11. D. T. Smithey, M. Beck, M. G. Raymer, and A. Faridani, “Measurement of the Wigner distribution and the density matrix of a light mode using optical homodyne tomography: application to squeezed states and the vacuum,” Phys. Rev. Lett. **70**, 1244–1247 (1993). [CrossRef] [PubMed]

12. A. I. Lvovsky and M. G. Raymer, “Continuous-variable optical quantum-state tomography,” Rev. Mod. Phys. **81**, 299–332 (2009). [CrossRef]

13. M. G. Raymer, M. Beck, and D. F. McAlister, “Complex wave-field reconstruction using phase-space tomography,” Phys. Rev. Lett. **72**, 1137–1140 (1994). [CrossRef] [PubMed]

14. D. F. McAlister, M. Beck, L. Clarke, A. Meyer, and M. G. Raymer, “Optical phase retrieval by phase-space tomography and fractional-order Fourier transforms,” Opt. Lett. **20**, 1181–1183 (1995). [CrossRef] [PubMed]

15. M. Beck, M. G. Raymer, I. A. Walmsley, and V. Wong, “Chronocyclic tomography for measuring the amplitude and phase structure of optical pulses,” Opt. Lett. **18**, 2041–2043 (1993). [CrossRef] [PubMed]

16. B. J. Smith, B. Killett, M. G. Raymer, I. A. Walmsley, and K. Banaszek, “Measurement of the transverse spatial quantum state of light at the single-photon level,” Opt. Lett. **30**, 3365–3367 (2005). [CrossRef]

17. K. Wagner, J. Janousek, V. Delaubert, H. Zou, C. Harb, N. Treps, J. F. Morizur, P. K. Lam, and H. A. Bachor, “Entangling the Spatial Properties of Laser Beams,” Science **321**, 541–543 (2008). [CrossRef] [PubMed]

19. V. Boyer, A. M. Marino, R. C. Pooser, and P. D. Lett, “Entangled Images from Four-Wave Mixing,” Science **321**, 544–547 (2008). [CrossRef] [PubMed]

20. M. I. Kolobov, “The spatial behavior of nonclassical light,” Rev. Mod. Phys. **71**, 1539–1589 (1999). [CrossRef]

21. W. H. Zurek, “Sub-Planck structure in phase space and its relevance for quantum decoherence,” Nature **412**, 712–717 (2001). [CrossRef] [PubMed]

22. F. Toscano, D. A. R. Dalvit, L. Davidovich, and W. H. Zurek, “Sub-Planck phase-space structures and Heisenberg-limited measurements,” Phys. Rev. A **73**, 023803 (2006). [CrossRef]

## 2. Theoretical approach: measurement of OPSTFT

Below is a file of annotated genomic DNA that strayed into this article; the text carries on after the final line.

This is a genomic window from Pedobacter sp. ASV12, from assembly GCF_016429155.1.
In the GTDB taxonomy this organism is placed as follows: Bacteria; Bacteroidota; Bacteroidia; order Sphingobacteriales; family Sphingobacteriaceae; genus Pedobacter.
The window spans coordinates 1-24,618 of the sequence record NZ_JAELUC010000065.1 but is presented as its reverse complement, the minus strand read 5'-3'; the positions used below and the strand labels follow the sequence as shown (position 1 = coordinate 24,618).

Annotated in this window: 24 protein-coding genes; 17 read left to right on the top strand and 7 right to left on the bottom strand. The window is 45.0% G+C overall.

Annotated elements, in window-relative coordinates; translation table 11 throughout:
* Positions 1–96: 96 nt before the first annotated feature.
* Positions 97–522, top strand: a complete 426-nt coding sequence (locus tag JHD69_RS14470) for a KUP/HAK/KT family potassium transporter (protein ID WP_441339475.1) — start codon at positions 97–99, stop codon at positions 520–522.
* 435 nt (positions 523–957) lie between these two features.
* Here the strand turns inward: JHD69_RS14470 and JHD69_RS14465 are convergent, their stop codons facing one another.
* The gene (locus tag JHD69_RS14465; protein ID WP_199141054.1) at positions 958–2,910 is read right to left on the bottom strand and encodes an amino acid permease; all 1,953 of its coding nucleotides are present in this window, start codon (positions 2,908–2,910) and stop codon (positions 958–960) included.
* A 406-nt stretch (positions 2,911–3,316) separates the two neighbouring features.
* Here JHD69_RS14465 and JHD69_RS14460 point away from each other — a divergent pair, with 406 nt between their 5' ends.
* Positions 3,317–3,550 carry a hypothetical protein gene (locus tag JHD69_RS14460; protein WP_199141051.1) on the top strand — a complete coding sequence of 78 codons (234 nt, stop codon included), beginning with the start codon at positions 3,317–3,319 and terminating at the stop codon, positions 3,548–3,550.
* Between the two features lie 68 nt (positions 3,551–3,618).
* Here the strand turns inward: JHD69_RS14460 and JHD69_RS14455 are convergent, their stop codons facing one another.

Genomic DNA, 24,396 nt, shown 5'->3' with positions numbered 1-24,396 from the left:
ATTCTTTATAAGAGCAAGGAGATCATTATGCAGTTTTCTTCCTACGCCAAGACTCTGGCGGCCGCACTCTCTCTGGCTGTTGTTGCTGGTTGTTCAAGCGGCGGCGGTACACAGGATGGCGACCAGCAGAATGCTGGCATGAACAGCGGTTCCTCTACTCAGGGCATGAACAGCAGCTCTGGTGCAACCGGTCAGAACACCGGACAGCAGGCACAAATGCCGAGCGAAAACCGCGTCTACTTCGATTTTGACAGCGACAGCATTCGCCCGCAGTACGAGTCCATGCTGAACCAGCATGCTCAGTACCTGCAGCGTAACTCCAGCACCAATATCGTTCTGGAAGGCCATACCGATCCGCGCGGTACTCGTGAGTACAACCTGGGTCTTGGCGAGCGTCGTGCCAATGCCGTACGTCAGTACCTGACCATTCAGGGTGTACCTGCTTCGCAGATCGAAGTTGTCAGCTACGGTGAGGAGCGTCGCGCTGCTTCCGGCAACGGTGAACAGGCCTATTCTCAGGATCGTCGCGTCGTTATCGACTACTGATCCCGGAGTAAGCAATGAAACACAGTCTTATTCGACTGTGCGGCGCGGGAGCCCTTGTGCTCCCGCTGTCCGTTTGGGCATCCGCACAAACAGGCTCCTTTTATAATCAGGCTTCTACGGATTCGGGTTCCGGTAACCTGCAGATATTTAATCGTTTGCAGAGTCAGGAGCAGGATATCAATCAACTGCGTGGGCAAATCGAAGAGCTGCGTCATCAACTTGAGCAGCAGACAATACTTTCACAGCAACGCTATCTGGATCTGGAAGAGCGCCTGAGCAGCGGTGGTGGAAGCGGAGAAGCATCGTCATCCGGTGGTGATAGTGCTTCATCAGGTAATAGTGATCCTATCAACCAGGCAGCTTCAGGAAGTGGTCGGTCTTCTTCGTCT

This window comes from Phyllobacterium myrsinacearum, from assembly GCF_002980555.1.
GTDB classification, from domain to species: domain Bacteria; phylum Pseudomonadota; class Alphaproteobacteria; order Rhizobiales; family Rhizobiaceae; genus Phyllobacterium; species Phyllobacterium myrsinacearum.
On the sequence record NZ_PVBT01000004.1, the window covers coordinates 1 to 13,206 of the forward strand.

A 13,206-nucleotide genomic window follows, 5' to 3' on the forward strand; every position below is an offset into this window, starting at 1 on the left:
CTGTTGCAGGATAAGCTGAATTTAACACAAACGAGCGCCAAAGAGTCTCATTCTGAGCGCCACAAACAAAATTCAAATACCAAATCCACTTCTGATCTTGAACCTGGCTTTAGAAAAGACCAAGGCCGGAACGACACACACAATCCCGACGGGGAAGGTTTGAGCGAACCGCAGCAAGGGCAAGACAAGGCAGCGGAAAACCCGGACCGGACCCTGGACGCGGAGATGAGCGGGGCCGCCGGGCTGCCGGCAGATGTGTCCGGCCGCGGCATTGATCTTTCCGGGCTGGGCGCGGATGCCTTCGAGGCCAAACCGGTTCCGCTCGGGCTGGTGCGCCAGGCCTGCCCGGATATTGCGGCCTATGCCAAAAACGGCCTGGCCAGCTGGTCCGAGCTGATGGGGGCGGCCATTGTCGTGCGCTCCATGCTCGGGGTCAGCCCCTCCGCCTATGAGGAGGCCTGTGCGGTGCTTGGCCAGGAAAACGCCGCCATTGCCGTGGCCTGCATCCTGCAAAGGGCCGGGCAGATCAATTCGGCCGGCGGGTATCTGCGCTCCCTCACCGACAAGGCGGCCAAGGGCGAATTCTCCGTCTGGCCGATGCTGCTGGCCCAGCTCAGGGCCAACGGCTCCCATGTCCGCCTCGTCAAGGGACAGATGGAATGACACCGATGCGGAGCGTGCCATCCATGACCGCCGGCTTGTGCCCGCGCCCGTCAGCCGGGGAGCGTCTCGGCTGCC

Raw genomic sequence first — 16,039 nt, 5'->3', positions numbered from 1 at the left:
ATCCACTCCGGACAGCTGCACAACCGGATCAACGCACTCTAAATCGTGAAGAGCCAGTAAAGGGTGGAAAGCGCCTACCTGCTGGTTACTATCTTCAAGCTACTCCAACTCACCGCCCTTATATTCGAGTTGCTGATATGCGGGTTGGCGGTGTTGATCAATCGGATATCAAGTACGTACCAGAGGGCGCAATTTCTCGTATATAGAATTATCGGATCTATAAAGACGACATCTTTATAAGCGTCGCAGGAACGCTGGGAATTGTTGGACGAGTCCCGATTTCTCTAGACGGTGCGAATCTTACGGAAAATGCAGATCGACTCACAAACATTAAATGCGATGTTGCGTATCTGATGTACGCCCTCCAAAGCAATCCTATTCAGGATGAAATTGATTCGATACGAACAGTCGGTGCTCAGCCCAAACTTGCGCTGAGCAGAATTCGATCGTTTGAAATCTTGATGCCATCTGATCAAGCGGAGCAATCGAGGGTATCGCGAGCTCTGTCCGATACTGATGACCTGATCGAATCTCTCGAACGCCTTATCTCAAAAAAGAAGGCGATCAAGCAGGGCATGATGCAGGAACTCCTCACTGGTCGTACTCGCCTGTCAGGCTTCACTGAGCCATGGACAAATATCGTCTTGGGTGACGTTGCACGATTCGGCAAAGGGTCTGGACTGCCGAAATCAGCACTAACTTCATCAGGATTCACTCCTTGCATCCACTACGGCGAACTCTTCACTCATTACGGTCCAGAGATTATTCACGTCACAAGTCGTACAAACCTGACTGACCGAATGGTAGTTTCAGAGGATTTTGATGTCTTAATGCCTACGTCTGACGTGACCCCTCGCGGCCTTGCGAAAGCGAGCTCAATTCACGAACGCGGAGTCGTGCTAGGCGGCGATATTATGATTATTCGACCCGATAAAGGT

2. V. Bollen, Y. M. Sua, and K. F. Lee, “Direct measurement of the Kirkwood-Rihaczek distribution for the spatial properties of a coherent light beam,” Phys. Rev. A **81**, 063826 (2010). [CrossRef]

*x*=

_{a}*a*and broad optical spectrum with bandwidth of Δ

*ω*=

_{a}*α*. The collimated (large) LO Gaussian beam has spatial width of Δ

*x*=

_{A}*A*and narrow optical spectrum with bandwidth of Δ

*ω*=

_{A}*β*. The position resolution

*a*is provided by the focused LO Gaussian beam. The momentum resolution 1/

*A*is provided by the collimated LO Gaussian beam. The purpose of this arrangement is to obtain independent control of position and momentum (angle) resolution such that the product of (Δ

*x*· Δ

_{a}*p*) =

_{A}*a*· 1/

*A*≤ 1 clearly surpasses the uncertainty principle limit as shown in the shaped area in Fig. 1(a). Simultaneously, the method can provide independent control of frequency (spectra) and time (path-length) resolution such that (Δ

*ω*·Δ

_{A}*t*) =

_{a}*β*·1/

*α*≤ 1 to surpass the uncertainty principle limit as shown in the shaped area in Fig. 1(b). The spectra-resolved resolution

*β*is provided by the narrowband collimated LO Gaussian beam. The path-resolved resolution 1/

*α*is provided by the broadband focused LO Gaussian beam. In other words, we use position (time) window to obtain position (temporal) information of an optical field and simultaneously use momentum (frequency) window to reject noises due to other propagating angles (frequencies) from coupling into the detection system.